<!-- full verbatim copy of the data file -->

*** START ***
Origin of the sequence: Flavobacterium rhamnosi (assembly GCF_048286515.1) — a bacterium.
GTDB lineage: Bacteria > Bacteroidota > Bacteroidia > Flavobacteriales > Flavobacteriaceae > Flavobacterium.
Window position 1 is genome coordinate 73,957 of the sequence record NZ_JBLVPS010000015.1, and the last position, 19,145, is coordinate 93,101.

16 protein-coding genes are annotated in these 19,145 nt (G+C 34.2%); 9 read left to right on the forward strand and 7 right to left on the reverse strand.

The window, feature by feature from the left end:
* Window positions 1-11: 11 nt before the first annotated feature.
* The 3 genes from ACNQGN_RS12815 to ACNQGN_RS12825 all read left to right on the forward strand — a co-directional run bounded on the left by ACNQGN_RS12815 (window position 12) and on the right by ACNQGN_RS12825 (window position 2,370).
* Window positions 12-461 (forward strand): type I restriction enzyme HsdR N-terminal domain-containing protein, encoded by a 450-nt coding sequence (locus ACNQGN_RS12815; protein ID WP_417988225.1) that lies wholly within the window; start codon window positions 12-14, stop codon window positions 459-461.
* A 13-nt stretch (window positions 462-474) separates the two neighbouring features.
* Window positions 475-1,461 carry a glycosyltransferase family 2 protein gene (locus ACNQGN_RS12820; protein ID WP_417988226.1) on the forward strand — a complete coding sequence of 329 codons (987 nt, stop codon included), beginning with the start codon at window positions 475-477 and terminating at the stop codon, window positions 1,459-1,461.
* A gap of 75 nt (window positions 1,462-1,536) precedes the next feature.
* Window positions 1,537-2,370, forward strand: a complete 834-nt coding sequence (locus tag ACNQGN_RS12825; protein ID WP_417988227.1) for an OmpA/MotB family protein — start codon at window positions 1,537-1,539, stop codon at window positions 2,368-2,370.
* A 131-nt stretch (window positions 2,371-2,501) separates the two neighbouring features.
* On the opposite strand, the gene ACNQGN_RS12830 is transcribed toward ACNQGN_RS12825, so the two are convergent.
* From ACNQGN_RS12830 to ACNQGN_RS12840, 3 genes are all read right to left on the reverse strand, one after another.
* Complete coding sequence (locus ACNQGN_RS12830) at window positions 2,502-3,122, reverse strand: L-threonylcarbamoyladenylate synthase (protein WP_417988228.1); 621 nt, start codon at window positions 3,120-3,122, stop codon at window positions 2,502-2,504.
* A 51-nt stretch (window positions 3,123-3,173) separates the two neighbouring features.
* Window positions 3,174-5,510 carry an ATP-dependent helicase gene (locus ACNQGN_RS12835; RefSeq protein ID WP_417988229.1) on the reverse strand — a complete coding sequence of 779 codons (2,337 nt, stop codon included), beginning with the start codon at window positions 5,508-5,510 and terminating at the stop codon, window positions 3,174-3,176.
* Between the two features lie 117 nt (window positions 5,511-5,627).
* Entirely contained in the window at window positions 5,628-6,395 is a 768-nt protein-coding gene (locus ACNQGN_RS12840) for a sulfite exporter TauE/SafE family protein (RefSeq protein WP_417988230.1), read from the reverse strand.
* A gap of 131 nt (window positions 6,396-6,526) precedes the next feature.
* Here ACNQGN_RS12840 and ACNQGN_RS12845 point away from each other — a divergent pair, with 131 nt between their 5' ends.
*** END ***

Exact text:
Origin of the sequence: Flavobacterium rhamnosi (assembly GCF_048286515.1) — a bacterium.
GTDB lineage: Bacteria > Bacteroidota > Bacteroidia > Flavobacteriales > Flavobacteriaceae > Flavobacterium.
Window position 1 is genome coordinate 73,957 of the sequence record NZ_JBLVPS010000015.1, and the last position, 19,145, is coordinate 93,101.

16 protein-coding genes are annotated in these 19,145 nt (G+C 34.2%); 9 read left to right on the forward strand and 7 right to left on the reverse strand.

The window, feature by feature from the left end:
* Window positions 1-11: 11 nt before the first annotated feature.
* The 3 genes from ACNQGN_RS12815 to ACNQGN_RS12825 all read left to right on the forward strand — a co-directional run bounded on the left by ACNQGN_RS12815 (window position 12) and on the right by ACNQGN_RS12825 (window position 2,370).
* Window positions 12-461 (forward strand): type I restriction enzyme HsdR N-terminal domain-containing protein, encoded by a 450-nt coding sequence (locus ACNQGN_RS12815; protein ID WP_417988225.1) that lies wholly within the window; start codon window positions 12-14, stop codon window positions 459-461.
* A 13-nt stretch (window positions 462-474) separates the two neighbouring features.
* Window positions 475-1,461 carry a glycosyltransferase family 2 protein gene (locus ACNQGN_RS12820; protein ID WP_417988226.1) on the forward strand — a complete coding sequence of 329 codons (987 nt, stop codon included), beginning with the start codon at window positions 475-477 and terminating at the stop codon, window positions 1,459-1,461.
* A gap of 75 nt (window positions 1,462-1,536) precedes the next feature.
* Window positions 1,537-2,370, forward strand: a complete 834-nt coding sequence (locus tag ACNQGN_RS12825; protein ID WP_417988227.1) for an OmpA/MotB family protein — start codon at window positions 1,537-1,539, stop codon at window positions 2,368-2,370.
* A 131-nt stretch (window positions 2,371-2,501) separates the two neighbouring features.
* On the opposite strand, the gene ACNQGN_RS12830 is transcribed toward ACNQGN_RS12825, so the two are convergent.
* From ACNQGN_RS12830 to ACNQGN_RS12840, 3 genes are all read right to left on the reverse strand, one after another.
* Complete coding sequence (locus ACNQGN_RS12830) at window positions 2,502-3,122, reverse strand: L-threonylcarbamoyladenylate synthase (protein WP_417988228.1); 621 nt, start codon at window positions 3,120-3,122, stop codon at window positions 2,502-2,504.
* A 51-nt stretch (window positions 3,123-3,173) separates the two neighbouring features.
* Window positions 3,174-5,510 carry an ATP-dependent helicase gene (locus ACNQGN_RS12835; RefSeq protein ID WP_417988229.1) on the reverse strand — a complete coding sequence of 779 codons (2,337 nt, stop codon included), beginning with the start codon at window positions 5,508-5,510 and terminating at the stop codon, window positions 3,174-3,176.
* Between the two features lie 117 nt (window positions 5,511-5,627).
* Entirely contained in the window at window positions 5,628-6,395 is a 768-nt protein-coding gene (locus ACNQGN_RS12840) for a sulfite exporter TauE/SafE family protein (RefSeq protein WP_417988230.1), read from the reverse strand.
* A gap of 131 nt (window positions 6,396-6,526) precedes the next feature.
* Here ACNQGN_RS12840 and ACNQGN_RS12845 point away from each other — a divergent pair, with 131 nt between their 5' ends.